"I had only two choices," said Mustaq from Afghanistan, one of those assessed told Radio Sweden as he visited a dentist in Eskilstuna to have his wisdom teeth X-rayed.
"Either I volunteered to have a medical age assessment, or I would have had to let the Migration Agency judge my age."
Since March, the Migration Agency has referred 4,200 people who have volunteered to have an age test, to the National Board of Forensic Medicine.
The tests to establish whether a person is an adult or not is done by x-raying their wisdom teeth and by an MRI-scan of their knee joints. These scans are then assessed by two different doctors independently.
"Normally the knees are fully matured after the age of 20 and the teeth are just below 20," explains Ann Lemne, who led the project for the board.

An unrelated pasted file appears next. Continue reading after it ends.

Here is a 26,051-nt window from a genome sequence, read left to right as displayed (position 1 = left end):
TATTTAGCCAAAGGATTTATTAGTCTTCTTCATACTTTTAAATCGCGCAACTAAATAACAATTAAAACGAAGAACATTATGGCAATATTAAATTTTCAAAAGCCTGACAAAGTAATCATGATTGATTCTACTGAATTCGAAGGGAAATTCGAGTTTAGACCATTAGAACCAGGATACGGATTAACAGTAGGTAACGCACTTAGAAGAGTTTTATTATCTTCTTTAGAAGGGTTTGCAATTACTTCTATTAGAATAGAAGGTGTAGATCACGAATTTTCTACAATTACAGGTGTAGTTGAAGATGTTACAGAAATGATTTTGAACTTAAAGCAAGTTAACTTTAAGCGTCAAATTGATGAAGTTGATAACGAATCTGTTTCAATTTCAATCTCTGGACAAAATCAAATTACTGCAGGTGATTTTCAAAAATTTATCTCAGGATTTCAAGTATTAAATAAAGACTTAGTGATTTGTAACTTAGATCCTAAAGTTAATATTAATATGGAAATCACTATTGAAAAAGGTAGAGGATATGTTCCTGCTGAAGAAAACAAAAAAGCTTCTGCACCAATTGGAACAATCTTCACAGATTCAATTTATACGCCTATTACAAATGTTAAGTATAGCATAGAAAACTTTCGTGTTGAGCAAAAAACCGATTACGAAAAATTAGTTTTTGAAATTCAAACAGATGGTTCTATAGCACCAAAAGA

"We've chosen methods that as far as it's possible will not judge children as grown-ups."
So far, 581 cases have been assessed and in 442 of them, the results "suggests that the assessed person is 18 or over".
A further five cases were deemed "possibly" 18 or over. The remaining 124 cases were deemed to "possibly suggest that the assessed is under 18".
The Migration Agency estimates that up to 14,000 people will undergo a test like this to establish whether they are older or younger than 18.
The first tests took two months to process which Lemne admitted was longer than had been anticipated, leaving people like Mustaq still waiting for their result.
"It's not just me. All of us are waiting for a decision from the Migration Agency," he told Radio Sweden. "It's really tough. It's the only thing we think about."